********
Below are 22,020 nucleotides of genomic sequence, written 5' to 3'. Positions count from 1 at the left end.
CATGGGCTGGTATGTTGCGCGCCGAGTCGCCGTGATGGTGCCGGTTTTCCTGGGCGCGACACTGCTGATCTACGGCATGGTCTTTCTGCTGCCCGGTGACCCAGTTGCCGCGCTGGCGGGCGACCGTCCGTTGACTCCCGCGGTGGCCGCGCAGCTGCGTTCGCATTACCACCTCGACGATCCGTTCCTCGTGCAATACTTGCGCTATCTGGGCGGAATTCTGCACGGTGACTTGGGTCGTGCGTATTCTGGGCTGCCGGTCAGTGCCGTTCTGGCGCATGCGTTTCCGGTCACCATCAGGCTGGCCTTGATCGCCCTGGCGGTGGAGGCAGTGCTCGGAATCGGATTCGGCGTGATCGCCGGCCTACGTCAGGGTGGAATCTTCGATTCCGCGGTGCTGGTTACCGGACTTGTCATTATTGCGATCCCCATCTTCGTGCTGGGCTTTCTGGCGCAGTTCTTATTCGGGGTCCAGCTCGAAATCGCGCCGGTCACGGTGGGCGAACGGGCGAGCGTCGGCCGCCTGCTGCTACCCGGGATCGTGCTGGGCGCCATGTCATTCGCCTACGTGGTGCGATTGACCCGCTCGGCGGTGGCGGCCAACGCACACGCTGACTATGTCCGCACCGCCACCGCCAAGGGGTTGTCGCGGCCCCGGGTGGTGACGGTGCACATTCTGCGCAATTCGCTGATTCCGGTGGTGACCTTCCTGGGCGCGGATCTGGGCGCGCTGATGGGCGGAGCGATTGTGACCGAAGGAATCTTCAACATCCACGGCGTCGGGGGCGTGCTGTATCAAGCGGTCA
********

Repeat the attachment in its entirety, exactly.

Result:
Below are 22,020 nucleotides of genomic sequence, written 5' to 3'. Positions count from 1 at the left end.
CATGGGCTGGTATGTTGCGCGCCGAGTCGCCGTGATGGTGCCGGTTTTCCTGGGCGCGACACTGCTGATCTACGGCATGGTCTTTCTGCTGCCCGGTGACCCAGTTGCCGCGCTGGCGGGCGACCGTCCGTTGACTCCCGCGGTGGCCGCGCAGCTGCGTTCGCATTACCACCTCGACGATCCGTTCCTCGTGCAATACTTGCGCTATCTGGGCGGAATTCTGCACGGTGACTTGGGTCGTGCGTATTCTGGGCTGCCGGTCAGTGCCGTTCTGGCGCATGCGTTTCCGGTCACCATCAGGCTGGCCTTGATCGCCCTGGCGGTGGAGGCAGTGCTCGGAATCGGATTCGGCGTGATCGCCGGCCTACGTCAGGGTGGAATCTTCGATTCCGCGGTGCTGGTTACCGGACTTGTCATTATTGCGATCCCCATCTTCGTGCTGGGCTTTCTGGCGCAGTTCTTATTCGGGGTCCAGCTCGAAATCGCGCCGGTCACGGTGGGCGAACGGGCGAGCGTCGGCCGCCTGCTGCTACCCGGGATCGTGCTGGGCGCCATGTCATTCGCCTACGTGGTGCGATTGACCCGCTCGGCGGTGGCGGCCAACGCACACGCTGACTATGTCCGCACCGCCACCGCCAAGGGGTTGTCGCGGCCCCGGGTGGTGACGGTGCACATTCTGCGCAATTCGCTGATTCCGGTGGTGACCTTCCTGGGCGCGGATCTGGGCGCGCTGATGGGCGGAGCGATTGTGACCGAAGGAATCTTCAACATCCACGGCGTCGGGGGCGTGCTGTATCAAGCGGTCA